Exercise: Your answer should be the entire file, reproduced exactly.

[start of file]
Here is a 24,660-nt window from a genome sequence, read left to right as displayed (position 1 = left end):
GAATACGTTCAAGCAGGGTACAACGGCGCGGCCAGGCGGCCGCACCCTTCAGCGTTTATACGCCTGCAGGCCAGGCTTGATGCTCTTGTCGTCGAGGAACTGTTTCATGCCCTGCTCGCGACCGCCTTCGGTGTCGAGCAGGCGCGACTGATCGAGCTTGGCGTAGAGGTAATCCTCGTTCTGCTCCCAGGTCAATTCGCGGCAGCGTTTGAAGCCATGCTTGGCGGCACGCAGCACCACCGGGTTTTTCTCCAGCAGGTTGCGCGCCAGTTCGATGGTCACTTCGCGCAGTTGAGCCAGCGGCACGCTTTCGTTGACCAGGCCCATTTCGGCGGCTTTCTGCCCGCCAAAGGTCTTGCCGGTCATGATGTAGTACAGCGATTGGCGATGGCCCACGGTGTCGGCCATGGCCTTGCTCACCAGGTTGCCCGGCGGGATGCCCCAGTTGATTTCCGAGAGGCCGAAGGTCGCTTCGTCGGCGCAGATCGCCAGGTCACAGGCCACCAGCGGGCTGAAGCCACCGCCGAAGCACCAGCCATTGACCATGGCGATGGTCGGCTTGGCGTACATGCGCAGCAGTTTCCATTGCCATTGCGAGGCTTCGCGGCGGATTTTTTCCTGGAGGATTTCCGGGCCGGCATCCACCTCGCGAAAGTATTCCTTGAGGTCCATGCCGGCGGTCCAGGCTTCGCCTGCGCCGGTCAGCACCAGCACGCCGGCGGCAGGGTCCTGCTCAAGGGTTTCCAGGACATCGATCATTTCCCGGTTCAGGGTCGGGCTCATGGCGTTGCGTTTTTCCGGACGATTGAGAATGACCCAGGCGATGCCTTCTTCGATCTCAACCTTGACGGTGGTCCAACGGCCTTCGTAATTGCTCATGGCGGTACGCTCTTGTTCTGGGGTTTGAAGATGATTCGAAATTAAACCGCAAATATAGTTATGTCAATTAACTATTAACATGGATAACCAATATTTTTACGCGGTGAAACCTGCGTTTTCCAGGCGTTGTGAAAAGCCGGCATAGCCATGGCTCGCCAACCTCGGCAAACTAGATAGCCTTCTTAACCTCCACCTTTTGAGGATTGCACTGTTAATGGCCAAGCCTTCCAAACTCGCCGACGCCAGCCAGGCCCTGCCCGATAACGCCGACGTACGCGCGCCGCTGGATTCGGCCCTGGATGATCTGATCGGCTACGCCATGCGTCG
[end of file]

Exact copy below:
Here is a 24,660-nt window from a genome sequence, read left to right as displayed (position 1 = left end):
GAATACGTTCAAGCAGGGTACAACGGCGCGGCCAGGCGGCCGCACCCTTCAGCGTTTATACGCCTGCAGGCCAGGCTTGATGCTCTTGTCGTCGAGGAACTGTTTCATGCCCTGCTCGCGACCGCCTTCGGTGTCGAGCAGGCGCGACTGATCGAGCTTGGCGTAGAGGTAATCCTCGTTCTGCTCCCAGGTCAATTCGCGGCAGCGTTTGAAGCCATGCTTGGCGGCACGCAGCACCACCGGGTTTTTCTCCAGCAGGTTGCGCGCCAGTTCGATGGTCACTTCGCGCAGTTGAGCCAGCGGCACGCTTTCGTTGACCAGGCCCATTTCGGCGGCTTTCTGCCCGCCAAAGGTCTTGCCGGTCATGATGTAGTACAGCGATTGGCGATGGCCCACGGTGTCGGCCATGGCCTTGCTCACCAGGTTGCCCGGCGGGATGCCCCAGTTGATTTCCGAGAGGCCGAAGGTCGCTTCGTCGGCGCAGATCGCCAGGTCACAGGCCACCAGCGGGCTGAAGCCACCGCCGAAGCACCAGCCATTGACCATGGCGATGGTCGGCTTGGCGTACATGCGCAGCAGTTTCCATTGCCATTGCGAGGCTTCGCGGCGGATTTTTTCCTGGAGGATTTCCGGGCCGGCATCCACCTCGCGAAAGTATTCCTTGAGGTCCATGCCGGCGGTCCAGGCTTCGCCTGCGCCGGTCAGCACCAGCACGCCGGCGGCAGGGTCCTGCTCAAGGGTTTCCAGGACATCGATCATTTCCCGGTTCAGGGTCGGGCTCATGGCGTTGCGTTTTTCCGGACGATTGAGAATGACCCAGGCGATGCCTTCTTCGATCTCAACCTTGACGGTGGTCCAACGGCCTTCGTAATTGCTCATGGCGGTACGCTCTTGTTCTGGGGTTTGAAGATGATTCGAAATTAAACCGCAAATATAGTTATGTCAATTAACTATTAACATGGATAACCAATATTTTTACGCGGTGAAACCTGCGTTTTCCAGGCGTTGTGAAAAGCCGGCATAGCCATGGCTCGCCAACCTCGGCAAACTAGATAGCCTTCTTAACCTCCACCTTTTGAGGATTGCACTGTTAATGGCCAAGCCTTCCAAACTCGCCGACGCCAGCCAGGCCCTGCCCGATAACGCCGACGTACGCGCGCCGCTGGATTCGGCCCTGGATGATCTGATCGGCTACGCCATGCGTCG